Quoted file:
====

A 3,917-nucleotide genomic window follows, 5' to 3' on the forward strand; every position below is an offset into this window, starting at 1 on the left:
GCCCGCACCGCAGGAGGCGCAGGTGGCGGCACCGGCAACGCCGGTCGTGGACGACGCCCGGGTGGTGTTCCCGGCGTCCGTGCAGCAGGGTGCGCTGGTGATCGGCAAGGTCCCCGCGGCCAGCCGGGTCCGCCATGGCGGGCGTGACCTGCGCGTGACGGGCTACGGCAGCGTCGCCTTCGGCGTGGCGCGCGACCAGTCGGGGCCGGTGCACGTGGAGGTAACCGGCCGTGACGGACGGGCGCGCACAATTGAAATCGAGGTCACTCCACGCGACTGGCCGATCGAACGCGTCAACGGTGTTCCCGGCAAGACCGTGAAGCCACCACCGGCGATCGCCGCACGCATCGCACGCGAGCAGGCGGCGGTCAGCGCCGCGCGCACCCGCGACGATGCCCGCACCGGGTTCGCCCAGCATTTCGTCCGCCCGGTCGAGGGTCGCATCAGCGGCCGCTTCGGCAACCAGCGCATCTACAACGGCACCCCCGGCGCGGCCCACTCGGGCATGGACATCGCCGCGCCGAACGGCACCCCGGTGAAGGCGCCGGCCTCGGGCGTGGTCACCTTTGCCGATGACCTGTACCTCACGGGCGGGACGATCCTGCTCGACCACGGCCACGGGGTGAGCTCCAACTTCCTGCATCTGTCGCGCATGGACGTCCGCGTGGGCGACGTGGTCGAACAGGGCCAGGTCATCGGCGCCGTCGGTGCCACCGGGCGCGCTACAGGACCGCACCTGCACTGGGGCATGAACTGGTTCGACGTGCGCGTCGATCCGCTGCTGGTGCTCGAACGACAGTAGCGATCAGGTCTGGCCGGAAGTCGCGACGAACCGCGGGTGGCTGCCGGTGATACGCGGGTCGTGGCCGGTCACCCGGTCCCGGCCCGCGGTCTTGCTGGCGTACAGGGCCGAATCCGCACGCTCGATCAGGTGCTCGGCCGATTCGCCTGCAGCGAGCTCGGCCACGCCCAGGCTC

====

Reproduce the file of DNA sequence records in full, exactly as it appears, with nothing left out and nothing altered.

A 3,917-nucleotide genomic window follows, 5' to 3' on the forward strand; every position below is an offset into this window, starting at 1 on the left:
GCCCGCACCGCAGGAGGCGCAGGTGGCGGCACCGGCAACGCCGGTCGTGGACGACGCCCGGGTGGTGTTCCCGGCGTCCGTGCAGCAGGGTGCGCTGGTGATCGGCAAGGTCCCCGCGGCCAGCCGGGTCCGCCATGGCGGGCGTGACCTGCGCGTGACGGGCTACGGCAGCGTCGCCTTCGGCGTGGCGCGCGACCAGTCGGGGCCGGTGCACGTGGAGGTAACCGGCCGTGACGGACGGGCGCGCACAATTGAAATCGAGGTCACTCCACGCGACTGGCCGATCGAACGCGTCAACGGTGTTCCCGGCAAGACCGTGAAGCCACCACCGGCGATCGCCGCACGCATCGCACGCGAGCAGGCGGCGGTCAGCGCCGCGCGCACCCGCGACGATGCCCGCACCGGGTTCGCCCAGCATTTCGTCCGCCCGGTCGAGGGTCGCATCAGCGGCCGCTTCGGCAACCAGCGCATCTACAACGGCACCCCCGGCGCGGCCCACTCGGGCATGGACATCGCCGCGCCGAACGGCACCCCGGTGAAGGCGCCGGCCTCGGGCGTGGTCACCTTTGCCGATGACCTGTACCTCACGGGCGGGACGATCCTGCTCGACCACGGCCACGGGGTGAGCTCCAACTTCCTGCATCTGTCGCGCATGGACGTCCGCGTGGGCGACGTGGTCGAACAGGGCCAGGTCATCGGCGCCGTCGGTGCCACCGGGCGCGCTACAGGACCGCACCTGCACTGGGGCATGAACTGGTTCGACGTGCGCGTCGATCCGCTGCTGGTGCTCGAACGACAGTAGCGATCAGGTCTGGCCGGAAGTCGCGACGAACCGCGGGTGGCTGCCGGTGATACGCGGGTCGTGGCCGGTCACCCGGTCCCGGCCCGCGGTCTTGCTGGCGTACAGGGCCGAATCCGCACGCTCGATCAGGTGCTCGGCCGATTCGCCTGCAGCGAGCTCGGCCACGCCCAGGCTC